Capitol Update: Rep. Woodard says too many bipartisan solutions left on table this session

Rep. Brandon Woodard, Democrat of House District 30. File photo.

Each week, we provide Shawnee Mission area legislators the opportunity to share their thoughts about what’s happening in the state capitol. Reps. Brandon Woodard and Mari-Lynn Poskin and Sen. Kellie Warren are scheduled to send updates this week. 

Below is the submission from Democratic state Rep. Brandon Woodard of House District 30, covering parts of Lenexa and Olathe. 

This year’s legislative session in Topeka was a whirlwind, filled with constant anxiety about the potential of a COVID-19 outbreak that could bring our work in the statehouse to a screeching halt.

Fortunately, due to the measures put in place by our legislative leadership and the cooperation of the majority of my colleagues, our work was not disrupted for public health reasons, which is great news.

The bad news, however, is that several bipartisan solutions to issues facing Kansans were among the casualties of the pandemic legislature, as they remained unresolved when the Legislature adjourned until January 2022.

Here are our greatest missed opportunities:

Sports wagering:

For the past three legislative sessions, I have worked with stakeholders to bring Kansas into the 21st Century by legalizing sports wagering. Unfortunately, those efforts were stalled once again by the stubbornness of the House and Senate negotiators’ inability to compromise.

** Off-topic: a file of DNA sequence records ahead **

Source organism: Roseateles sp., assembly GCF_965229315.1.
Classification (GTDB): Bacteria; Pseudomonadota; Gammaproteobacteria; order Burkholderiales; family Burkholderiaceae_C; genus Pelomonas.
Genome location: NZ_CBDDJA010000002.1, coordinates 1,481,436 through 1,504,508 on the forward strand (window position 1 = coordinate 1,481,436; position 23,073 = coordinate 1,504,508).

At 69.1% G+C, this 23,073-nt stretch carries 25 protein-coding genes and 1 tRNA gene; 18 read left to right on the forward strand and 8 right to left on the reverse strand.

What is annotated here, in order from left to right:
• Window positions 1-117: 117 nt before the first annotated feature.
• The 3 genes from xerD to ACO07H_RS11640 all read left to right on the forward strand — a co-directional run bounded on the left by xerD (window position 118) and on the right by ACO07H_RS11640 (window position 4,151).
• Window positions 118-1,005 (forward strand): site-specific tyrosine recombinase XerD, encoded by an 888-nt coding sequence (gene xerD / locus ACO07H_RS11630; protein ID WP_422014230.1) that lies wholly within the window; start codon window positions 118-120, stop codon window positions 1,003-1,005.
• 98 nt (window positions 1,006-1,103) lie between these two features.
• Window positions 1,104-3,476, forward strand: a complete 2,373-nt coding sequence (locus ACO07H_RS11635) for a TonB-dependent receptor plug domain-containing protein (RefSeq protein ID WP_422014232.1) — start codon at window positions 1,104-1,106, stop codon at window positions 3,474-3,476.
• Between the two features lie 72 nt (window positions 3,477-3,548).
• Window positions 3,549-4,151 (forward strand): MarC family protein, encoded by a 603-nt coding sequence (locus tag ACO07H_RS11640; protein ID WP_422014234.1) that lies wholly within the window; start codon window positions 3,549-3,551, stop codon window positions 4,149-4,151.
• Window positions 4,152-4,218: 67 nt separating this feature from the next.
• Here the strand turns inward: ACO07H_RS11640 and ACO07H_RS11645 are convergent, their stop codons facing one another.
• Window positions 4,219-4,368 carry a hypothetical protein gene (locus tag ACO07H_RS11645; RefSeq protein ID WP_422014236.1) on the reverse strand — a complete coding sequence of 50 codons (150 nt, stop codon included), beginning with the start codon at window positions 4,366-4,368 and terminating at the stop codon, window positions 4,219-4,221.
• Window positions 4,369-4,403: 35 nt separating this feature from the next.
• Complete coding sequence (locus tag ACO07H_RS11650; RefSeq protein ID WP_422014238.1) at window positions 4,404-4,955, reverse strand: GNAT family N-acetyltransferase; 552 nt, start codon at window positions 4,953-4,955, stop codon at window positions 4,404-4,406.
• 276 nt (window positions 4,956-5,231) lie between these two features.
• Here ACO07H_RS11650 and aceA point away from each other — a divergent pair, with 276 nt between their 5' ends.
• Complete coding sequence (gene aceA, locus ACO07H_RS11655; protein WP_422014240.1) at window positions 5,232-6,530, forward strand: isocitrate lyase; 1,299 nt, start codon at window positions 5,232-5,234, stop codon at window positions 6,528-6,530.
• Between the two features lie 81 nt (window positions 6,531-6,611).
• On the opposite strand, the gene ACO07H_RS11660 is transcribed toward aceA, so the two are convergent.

This year, the Senate passed a bill that was described by some as a “handout to the casinos” in Kansas. I believe that we should allow for our casinos, retailers, and the Kansas Lottery to all have expanded access to sports wagering in any solution going forward.

This issue is likely to come back up during the 2022 session and will generate necessary revenue to help the state of Kansas fund our core services, while offering a modern approach to gaming in our state. 

Medical cannabis:

Kansas remains one of the only states in the United States with no legalized version of medical cannabis, where even states like Missouri and Oklahoma have at least taken steps to allow for medicinal use of cannabis.

While I personally would prefer to see our state legalize adult-use, recreational marijuana and benefit from the regulation and taxation of it, the realistic approach is to start with medical cannabis.

In committee, we heard testimony from compassionate parents and caregivers who are desperate to help their loved ones struggling with certain chronic conditions. Kansas, being an agricultural state, must reform our laws to allow farmers and businesses to cultivate and dispense this common-sense therapy for Kansas consumers. 

Expanding Medicaid:

The most frustrating experience throughout my tenure in Topeka has been the Legislature’s inability to get expanding Medicaid across the finish line.

Every step of the way, this common-sense solution for our healthcare system — which is overwhelmingly supported by the people of Kansas and the stakeholders involved — has faced political and legislative roadblocks along the way.

To date, Kansas has forfeited more than $4.8 billion in federal tax dollars that we are sending to other states that have expanded. Expansion not only helps the more than 150,000 Kansans that would qualify under this plan, but it creates more than 13,000 jobs in our state.

We cannot build the future workforce of our state without Kansans contributing to our communities and being able and healthy enough to work. 

If you feel strongly about these issues, the time is now to contact your members of the Legislature to urge them to advance these bills next year.

You can find their contact information at www.ksleglookup.org.